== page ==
There will be an average 6.1% increase in media prices in 2020, as the commercial audiences supplied by media owners shrinks by approximately 1.6%.
The Global Advertising Expenditure report from Zenith paints a bleak picture for advertisers for the year ahead, saying after the sustained decline in commercial print audiences, the industry is now seeing the same with TV amid the rise of ad-free streaming services like Netflix, Amazon Prime Video, HBO, and Disney+.
Price inflation will counterbalance the decline in global audiences for TV, leading Zenith to predict that there will be zero growth in the medium over the next three years.
However, the newspaper and magazine industry will not be able to counter the effect as easily. Prices are rising for printed newspapers and magazines but not quickly enough to compensate for the persistent and rapid decline in readership. This means newspaper ad spend will shrink by 4.5% a year to 2022, and magazines will shrink by 8.1% a year.
Overall it said that the supply of commercial audiences has shrunk by 1.3% a year on average since 2010 while media inflation has averaged 6.5% a year.
"This is a continuation of a trend that has shaped the ad market for the whole decade, but what we’re now seeing is that TV inflation has reached high enough levels that it’s forcing brands to shift spend to other channels, even though they are generally less effective at generating rapid mass reach," said Jonathan Barnard, head of forecasting at Zenith.
"Overall brands have been faced with a choice: continue to rely on TV, spending more to get less, or invest in data and technology that allows them to aggregate digital audiences cost effectively. The latter is a more sustainable strategy in the long term."
Internet ad spend will continue to grow though, the pace at which it's rising will slowly decline. In 2019 it was up 11% and this will fall in 2020 to 10% growth and average 9% growth by 2022, when Zenith expects internet advertising to account for 54% of global ad spend (it currently stands at 47%).
However, inflation for online advertising is even higher than TV with Zenith estimating it will hit 9.1% in 2020.
"Demand is running well ahead of supply, because of this need to make up for falling mass audiences through television channels, and the influx of small-business advertisers on Facebook and Google," added Barnard. "Also, the quality of digital environments is improving, allowing advertisers to use the likes of Instagram or long-form video platforms for proper brand-building campaigns."
Display is winning the majority of this ongoing spend, which includes everything from banner ads to online video and social media, while paid search and classified are now both lagging behind display, growing at an average of 7% and 1% a year to 2022 respectively.
Tim Irwin, chief executive for EMEA at WPP media agency Essence said clients are already shifting spend accordingly.
"When there is competition and a scarcity of inventory, brands must continually evolve and divest their spend in other channels - for our clients that means keeping up to date with media price inflation across the ecosystem, and assessing whether that change justifies spending and adjusting accordingly. Our clients are always exploring new channels, but when it comes to top budget winning channels they will always be the ones which provide transparency, measurement and ease of working," he said.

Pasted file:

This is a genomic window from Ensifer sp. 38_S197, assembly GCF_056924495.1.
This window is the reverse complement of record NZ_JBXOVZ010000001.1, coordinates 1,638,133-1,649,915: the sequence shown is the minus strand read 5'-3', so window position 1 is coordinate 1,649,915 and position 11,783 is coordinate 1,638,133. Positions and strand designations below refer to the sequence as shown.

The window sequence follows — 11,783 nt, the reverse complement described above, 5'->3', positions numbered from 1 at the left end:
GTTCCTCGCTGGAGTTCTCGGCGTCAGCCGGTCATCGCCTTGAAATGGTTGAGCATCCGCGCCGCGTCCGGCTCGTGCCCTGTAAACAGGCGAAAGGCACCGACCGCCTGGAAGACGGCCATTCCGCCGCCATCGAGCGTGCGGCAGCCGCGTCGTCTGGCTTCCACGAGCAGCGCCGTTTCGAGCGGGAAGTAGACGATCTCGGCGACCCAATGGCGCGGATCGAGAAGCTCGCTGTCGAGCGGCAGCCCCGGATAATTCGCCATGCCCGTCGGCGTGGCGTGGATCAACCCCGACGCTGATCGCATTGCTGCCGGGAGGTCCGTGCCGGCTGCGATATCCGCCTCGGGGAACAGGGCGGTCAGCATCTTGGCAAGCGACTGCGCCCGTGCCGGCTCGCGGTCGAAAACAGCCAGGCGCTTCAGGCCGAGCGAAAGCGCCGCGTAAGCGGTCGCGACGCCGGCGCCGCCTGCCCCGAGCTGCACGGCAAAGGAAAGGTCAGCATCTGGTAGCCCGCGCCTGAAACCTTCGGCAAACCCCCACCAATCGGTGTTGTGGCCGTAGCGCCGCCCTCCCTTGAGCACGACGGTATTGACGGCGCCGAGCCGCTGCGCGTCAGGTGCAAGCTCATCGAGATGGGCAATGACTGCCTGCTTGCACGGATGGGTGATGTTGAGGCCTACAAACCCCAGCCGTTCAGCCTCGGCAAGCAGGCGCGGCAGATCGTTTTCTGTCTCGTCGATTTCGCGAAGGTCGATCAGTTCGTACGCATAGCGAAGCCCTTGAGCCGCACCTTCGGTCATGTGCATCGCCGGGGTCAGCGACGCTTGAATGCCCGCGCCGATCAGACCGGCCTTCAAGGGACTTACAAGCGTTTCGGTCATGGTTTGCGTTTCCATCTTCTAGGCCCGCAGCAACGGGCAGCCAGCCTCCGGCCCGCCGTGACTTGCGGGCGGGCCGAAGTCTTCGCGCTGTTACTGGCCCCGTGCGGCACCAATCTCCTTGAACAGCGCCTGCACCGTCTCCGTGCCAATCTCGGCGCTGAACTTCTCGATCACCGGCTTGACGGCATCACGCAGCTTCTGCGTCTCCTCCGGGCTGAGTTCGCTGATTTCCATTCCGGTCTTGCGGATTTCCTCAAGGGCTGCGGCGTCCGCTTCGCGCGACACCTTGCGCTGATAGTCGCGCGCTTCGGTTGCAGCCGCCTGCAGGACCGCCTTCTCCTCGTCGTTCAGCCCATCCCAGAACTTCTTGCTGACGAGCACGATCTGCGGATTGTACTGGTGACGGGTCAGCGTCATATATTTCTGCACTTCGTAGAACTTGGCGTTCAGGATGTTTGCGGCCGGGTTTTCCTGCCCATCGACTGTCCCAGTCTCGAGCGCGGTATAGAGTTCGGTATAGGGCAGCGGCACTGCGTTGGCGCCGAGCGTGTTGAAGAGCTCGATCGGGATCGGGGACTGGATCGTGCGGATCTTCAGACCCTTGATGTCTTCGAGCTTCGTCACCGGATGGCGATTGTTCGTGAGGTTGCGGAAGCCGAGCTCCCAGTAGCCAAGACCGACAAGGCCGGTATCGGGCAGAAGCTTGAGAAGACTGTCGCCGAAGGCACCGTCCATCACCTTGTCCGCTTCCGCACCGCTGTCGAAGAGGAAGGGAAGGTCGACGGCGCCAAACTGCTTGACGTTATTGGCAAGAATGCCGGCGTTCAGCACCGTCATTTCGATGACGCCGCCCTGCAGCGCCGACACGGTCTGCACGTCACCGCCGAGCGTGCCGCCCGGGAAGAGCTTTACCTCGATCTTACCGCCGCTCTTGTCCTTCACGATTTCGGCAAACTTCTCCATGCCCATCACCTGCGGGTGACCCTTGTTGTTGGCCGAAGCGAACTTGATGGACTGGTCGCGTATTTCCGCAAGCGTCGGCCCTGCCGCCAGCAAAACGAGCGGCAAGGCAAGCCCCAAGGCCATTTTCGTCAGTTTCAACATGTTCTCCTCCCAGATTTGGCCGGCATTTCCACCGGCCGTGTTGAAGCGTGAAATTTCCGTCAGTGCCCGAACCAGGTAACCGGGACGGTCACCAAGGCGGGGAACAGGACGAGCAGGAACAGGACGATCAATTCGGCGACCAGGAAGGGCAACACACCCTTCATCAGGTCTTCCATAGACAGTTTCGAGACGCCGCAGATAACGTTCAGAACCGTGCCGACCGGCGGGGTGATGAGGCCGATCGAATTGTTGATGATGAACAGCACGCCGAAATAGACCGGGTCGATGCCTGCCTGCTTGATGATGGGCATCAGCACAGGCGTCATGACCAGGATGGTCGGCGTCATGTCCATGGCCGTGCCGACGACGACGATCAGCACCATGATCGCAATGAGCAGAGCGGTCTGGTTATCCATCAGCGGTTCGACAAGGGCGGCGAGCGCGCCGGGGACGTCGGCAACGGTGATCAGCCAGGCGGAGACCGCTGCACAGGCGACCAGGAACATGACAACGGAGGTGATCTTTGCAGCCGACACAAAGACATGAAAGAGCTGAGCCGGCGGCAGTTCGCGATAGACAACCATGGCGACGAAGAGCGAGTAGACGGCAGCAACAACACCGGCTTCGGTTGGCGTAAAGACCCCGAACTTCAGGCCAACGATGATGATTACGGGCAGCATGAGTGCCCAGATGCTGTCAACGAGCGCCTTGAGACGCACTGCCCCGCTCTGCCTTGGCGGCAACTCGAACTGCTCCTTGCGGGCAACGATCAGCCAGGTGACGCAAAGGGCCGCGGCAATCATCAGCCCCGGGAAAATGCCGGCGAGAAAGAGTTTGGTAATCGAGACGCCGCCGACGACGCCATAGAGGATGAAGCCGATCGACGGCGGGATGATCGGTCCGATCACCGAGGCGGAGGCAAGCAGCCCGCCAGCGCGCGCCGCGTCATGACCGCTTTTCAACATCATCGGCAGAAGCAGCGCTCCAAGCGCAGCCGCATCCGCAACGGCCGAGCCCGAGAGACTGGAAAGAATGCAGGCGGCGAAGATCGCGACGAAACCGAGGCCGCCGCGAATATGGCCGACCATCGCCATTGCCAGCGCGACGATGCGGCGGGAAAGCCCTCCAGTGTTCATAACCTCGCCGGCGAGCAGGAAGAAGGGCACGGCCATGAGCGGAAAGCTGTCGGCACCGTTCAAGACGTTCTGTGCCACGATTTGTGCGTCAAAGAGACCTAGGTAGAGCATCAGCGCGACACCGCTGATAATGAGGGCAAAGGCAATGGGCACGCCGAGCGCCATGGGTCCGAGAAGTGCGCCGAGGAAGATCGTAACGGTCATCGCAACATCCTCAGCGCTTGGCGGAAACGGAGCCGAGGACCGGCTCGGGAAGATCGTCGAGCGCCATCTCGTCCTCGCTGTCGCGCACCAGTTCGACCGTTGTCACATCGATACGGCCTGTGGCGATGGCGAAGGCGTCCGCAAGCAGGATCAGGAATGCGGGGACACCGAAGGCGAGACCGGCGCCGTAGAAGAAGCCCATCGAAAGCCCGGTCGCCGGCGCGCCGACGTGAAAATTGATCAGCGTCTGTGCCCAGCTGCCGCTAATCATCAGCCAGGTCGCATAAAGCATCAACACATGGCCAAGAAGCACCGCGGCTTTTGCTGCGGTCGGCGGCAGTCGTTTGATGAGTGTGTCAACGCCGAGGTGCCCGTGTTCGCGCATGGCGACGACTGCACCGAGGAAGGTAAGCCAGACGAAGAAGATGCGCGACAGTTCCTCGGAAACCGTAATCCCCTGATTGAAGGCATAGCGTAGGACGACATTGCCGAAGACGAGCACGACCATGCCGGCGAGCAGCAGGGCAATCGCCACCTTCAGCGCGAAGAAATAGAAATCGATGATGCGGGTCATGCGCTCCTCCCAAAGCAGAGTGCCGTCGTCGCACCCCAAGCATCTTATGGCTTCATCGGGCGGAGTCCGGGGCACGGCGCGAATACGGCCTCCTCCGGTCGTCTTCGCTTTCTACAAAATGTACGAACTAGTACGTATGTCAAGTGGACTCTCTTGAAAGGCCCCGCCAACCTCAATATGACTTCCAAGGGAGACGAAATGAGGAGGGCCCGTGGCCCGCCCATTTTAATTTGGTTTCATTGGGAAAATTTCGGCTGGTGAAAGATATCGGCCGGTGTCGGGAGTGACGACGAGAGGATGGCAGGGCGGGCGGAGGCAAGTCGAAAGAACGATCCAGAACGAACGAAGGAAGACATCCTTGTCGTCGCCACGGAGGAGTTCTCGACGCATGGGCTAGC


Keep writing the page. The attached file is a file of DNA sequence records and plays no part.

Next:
"Offsetting these kinds of changes are one of the many reasons we continue to invest significantly in machine learning-driven optimisation of planning and buying."
Growth of global ad spend stalls despite tentpole events
Despite the world’s eyes set to be on events like the Tokyo 2020 Summer Olympics, Uefa Euros and US Presidential elections – 2020 is a so-called ‘quadrennial’ year – there has been no upgrade to growth in advertising expenditure.
In 2019, total ad spend grew 4.2% but in 2020 it will rise by just 0.1% more to reach $666bn (£507bn).
Zenith said it would normally expect a “comfortable” year-on-year growth of ad spend but laid blame for the non-existent movement on the US-China trade war which is "interrupting supply chains and rerouting trade and investment". Overall, the tense relations between the two superpowers has led to uncertainty among advertisers and resulted in strict budgeting.
Zenith estimates this economic headwind will cost the global ad market 1.1 percentage points of growth in 2020. Without it, the market would be up by 5.4%.
Yet despite the trade dispute, the US and China are still leading global ad spend growth. The US ad market is forecast to grow by $39.1bn between 2019 and 2022, while China grows by US$10.3bn, and together will account for 56% of all growth in ad expenditure over the next three years.
Spend in North America has largely been boosted by the flood of new small and medium-sized companies using Facebook and Google to advertise for the first time, Zenith said.
However, India will take over as second-biggest contributor to ad growth in mid-2020s. Its expenditure will grow by $4.3bn between 2019 and 2022 with Zenith saying it has “great potential for long-term growth”.
Meanwhile, though political uncertainty continues to plague the UK ad market it will grow by 4.9% in 2020, up from 3.2% in 2019. This has been driven primarily by very strong digital spending, which will be up 6.9% next year.
“We expect strong growth from UK advertising next year, despite the political and economic uncertainty, because it is embracing the digital transformation of marketing wholeheartedly,” said David Mulrenan, Zenith UK’s head of investment.
“In 2022, the share of UK ad spend devoted to digital media will reach 71%, making the UK the first market in the world to exceed 70% digital ad spend.”